Macau Style Pork Chop Sandwich CREDIT

Editor’s Note: For more about Anthony Bourdain, don’t miss the documentary “Roadrunner” on CNN on Saturday, April 16, at 9 p.m. ET.

CNN  — 

Anthony Bourdain was a gifted chef and storyteller. His globe-trotting career lead him to share noodles with former President Barack Obama in Vietnam, try pig brains and blood in Thailand, and eat beaver in Quebec, which he said tasted like chicken.

His body of work – including memoirs, travel shows and cookbooks – was as expansive as his appetite.

The film “Roadrunner: A Film About Anthony Bourdain” takes a look at his complex life and extensive legacy. It airs Sunday, April 16, on CNN.

This is a chance to open up Bourdain’s “Appetites: A Cookbook” and dive into some of the beloved travel documentarian’s favorite dishes.

One of the most delicious things inside, according to Bourdain, is the Macau-style pork chop sandwich. This sandwich, loosely inspired by a pork chop bun, was served to him during a television shoot in Macau, located an hour from Hong Kong by ferry.

The Macau-style pork chop sandwich, from Anthony Bourdain's "Appetites: A Cookbook," is a crowd pleaser with a spicy kick, thanks to a dollop of chili paste.

Macau was settled by the Portuguese in the 16th century and handed back to China in 1999. Macanese cuisine combines the best of Chinese and Portuguese ingredients and cooking along with influences from Brazil, Goa and other former Portuguese colonies.

Bourdain wrote that the cookbook photographer, Bobby Fisher, had a hard time shooting this sandwich because everyone in the room kept eating the models.

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Macau-style pork chop sandwich

Makes 4 servings


4 boneless pork rib chops or cutlets (about 6 ounces each)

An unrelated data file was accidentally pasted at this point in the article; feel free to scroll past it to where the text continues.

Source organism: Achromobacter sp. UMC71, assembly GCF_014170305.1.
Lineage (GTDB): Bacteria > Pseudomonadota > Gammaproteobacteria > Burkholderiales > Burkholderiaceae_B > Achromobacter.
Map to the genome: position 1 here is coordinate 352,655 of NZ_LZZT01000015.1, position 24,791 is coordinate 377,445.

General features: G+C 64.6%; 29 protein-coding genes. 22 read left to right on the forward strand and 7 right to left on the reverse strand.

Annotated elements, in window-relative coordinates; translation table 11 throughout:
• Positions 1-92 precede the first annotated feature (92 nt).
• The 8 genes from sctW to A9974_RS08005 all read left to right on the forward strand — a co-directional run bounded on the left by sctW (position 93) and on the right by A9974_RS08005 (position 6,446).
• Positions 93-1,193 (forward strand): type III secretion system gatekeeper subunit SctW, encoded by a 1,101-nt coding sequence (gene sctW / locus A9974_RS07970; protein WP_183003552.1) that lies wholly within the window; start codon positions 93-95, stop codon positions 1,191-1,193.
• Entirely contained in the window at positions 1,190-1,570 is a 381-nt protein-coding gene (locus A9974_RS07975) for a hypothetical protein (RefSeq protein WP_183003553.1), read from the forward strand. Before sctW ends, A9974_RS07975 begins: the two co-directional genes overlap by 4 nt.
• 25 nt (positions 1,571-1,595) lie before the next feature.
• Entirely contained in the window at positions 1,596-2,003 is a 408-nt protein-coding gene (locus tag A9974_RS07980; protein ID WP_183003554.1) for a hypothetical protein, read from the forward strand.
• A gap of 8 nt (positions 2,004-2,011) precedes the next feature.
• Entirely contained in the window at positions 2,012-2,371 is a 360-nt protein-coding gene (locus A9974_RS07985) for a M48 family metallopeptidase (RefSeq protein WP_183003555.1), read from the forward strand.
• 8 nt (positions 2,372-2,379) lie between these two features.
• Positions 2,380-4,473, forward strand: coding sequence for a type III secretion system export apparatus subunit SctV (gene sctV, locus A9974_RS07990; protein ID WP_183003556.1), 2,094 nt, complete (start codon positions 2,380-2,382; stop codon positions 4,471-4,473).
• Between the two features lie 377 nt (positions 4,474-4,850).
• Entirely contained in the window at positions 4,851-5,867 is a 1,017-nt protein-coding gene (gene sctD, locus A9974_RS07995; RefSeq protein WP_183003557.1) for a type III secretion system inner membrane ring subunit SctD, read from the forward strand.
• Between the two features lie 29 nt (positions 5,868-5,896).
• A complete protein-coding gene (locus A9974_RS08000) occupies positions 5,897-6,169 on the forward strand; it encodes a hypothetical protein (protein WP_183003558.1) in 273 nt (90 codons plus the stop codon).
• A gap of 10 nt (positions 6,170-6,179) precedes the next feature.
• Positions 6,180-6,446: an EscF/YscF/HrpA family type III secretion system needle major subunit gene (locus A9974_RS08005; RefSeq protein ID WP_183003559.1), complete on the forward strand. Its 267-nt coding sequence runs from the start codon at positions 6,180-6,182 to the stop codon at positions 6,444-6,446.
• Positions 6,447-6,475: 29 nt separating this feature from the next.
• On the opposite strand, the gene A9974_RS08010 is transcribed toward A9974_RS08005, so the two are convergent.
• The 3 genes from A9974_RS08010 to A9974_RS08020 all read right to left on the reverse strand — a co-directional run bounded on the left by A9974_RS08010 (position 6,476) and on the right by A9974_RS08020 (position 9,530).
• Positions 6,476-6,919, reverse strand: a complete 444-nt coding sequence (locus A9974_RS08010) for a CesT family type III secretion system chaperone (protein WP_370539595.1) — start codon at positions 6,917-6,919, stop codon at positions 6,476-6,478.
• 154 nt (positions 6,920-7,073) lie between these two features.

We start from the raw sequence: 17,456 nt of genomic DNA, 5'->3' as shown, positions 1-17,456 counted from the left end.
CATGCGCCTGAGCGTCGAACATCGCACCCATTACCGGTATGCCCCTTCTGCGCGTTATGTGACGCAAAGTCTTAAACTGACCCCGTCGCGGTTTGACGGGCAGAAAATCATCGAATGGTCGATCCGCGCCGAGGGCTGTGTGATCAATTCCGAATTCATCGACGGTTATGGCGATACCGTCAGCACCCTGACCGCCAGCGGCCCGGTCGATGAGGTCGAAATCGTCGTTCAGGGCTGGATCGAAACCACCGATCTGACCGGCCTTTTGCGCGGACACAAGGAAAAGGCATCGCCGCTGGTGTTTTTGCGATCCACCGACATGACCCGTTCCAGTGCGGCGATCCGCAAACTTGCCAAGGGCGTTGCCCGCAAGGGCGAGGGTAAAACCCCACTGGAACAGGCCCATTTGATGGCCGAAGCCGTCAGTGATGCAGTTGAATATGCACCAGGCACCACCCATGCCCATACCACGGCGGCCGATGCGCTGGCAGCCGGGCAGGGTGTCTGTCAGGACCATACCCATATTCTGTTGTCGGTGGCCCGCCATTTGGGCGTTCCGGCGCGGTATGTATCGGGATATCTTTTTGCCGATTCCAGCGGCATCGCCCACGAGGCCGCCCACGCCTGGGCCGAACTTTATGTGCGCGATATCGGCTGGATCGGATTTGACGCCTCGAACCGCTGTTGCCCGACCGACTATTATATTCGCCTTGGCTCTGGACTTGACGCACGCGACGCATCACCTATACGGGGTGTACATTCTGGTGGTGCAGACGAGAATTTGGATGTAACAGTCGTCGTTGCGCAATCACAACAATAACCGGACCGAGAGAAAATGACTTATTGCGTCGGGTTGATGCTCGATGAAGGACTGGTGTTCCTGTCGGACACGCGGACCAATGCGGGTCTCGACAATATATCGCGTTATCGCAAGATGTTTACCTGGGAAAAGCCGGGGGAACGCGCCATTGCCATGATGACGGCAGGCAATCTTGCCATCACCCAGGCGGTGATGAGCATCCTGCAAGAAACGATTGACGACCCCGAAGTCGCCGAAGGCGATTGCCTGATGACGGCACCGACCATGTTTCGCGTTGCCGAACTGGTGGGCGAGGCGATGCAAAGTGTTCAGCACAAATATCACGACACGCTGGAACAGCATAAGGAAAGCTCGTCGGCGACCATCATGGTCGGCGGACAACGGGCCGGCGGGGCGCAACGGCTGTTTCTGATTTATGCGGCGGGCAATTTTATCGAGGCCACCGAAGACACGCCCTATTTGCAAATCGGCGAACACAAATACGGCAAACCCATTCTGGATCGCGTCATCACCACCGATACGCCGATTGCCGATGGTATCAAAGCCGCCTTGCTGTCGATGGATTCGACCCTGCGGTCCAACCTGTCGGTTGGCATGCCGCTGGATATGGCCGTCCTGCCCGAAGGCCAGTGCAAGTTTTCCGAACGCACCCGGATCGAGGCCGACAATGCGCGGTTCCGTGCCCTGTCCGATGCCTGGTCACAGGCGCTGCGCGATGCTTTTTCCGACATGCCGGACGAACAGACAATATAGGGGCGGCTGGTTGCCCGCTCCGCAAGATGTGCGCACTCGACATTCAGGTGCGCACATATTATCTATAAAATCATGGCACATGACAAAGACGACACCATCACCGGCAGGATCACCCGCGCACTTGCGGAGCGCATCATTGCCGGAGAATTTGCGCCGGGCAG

¼ cup soy sauce

¼ cup Chinese rice wine

¼ cup black vinegar

1 tablespoon sesame oil

4 cloves garlic, peeled and coarsely chopped

1 tablespoon five-spice powder

1 tablespoon dark brown sugar, packed

1 large egg

½ cup all-purpose flour

1½ cups panko bread crumbs

Salt and freshly ground black pepper to taste

2 cups peanut oil, for frying, plus more as needed

8 slices white sandwich bread

Chili paste, for garnish

Special equipment

Meat mallet or heavy-duty rolling pin

Sheet pan or platter lined with newspaper


1. Pound the pork to ¼-inch thickness, using the meat mallet. If using a rolling pin, be sure to wrap the meat in plastic before whacking it (and consider getting yourself a meat mallet).

2. In a small mixing bowl, whisk together the soy sauce, rice wine, vinegar, sesame oil, garlic, five-spice powder and sugar. Place the pork in a zip-seal plastic bag or nonreactive container and pour the marinade mixture over, turning the chops to ensure they are evenly coated with liquid. Seal the bag and refrigerate for at least 1 hour and up to 12 hours.

3. Remove the chops from the marinade and brush off the garlic. Beat the egg in a shallow bowl. In a second shallow bowl, place the flour, and in a third shallow bowl, place the bread crumbs. Season the flour with salt and pepper. You may need to add a tablespoon of water to the beaten egg to loosen its texture so that it adheres evenly to the meat.

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4. To a large, heavy-bottom frying pan, add the peanut oil and heat over medium-high. While the oil heats, dredge the chops in the flour, batting off any extra, then in the egg, then in the bread crumbs.

5. Test the oil with a pinch of bread crumbs. If they immediately sizzle, carefully slide the chops into the hot oil, working in batches if necessary to avoid overcrowding the pan and bringing down the temperature of the oil. Cook until golden brown, about 5 minutes per side. Remove the cooked chops from the oil and let drain on the lined sheet pan. Season lightly with salt.

6. Toast the bread until golden brown. Assemble the sandwiches and serve with the chili paste alongside.

Adapted from “Appetites: A Cookbook” by Anthony Bourdain with Laurie Woolever. Copyright © 2016 by Anthony Bourdain. Excerpted by permission of Ecco, an imprint of HarperCollins Publishers.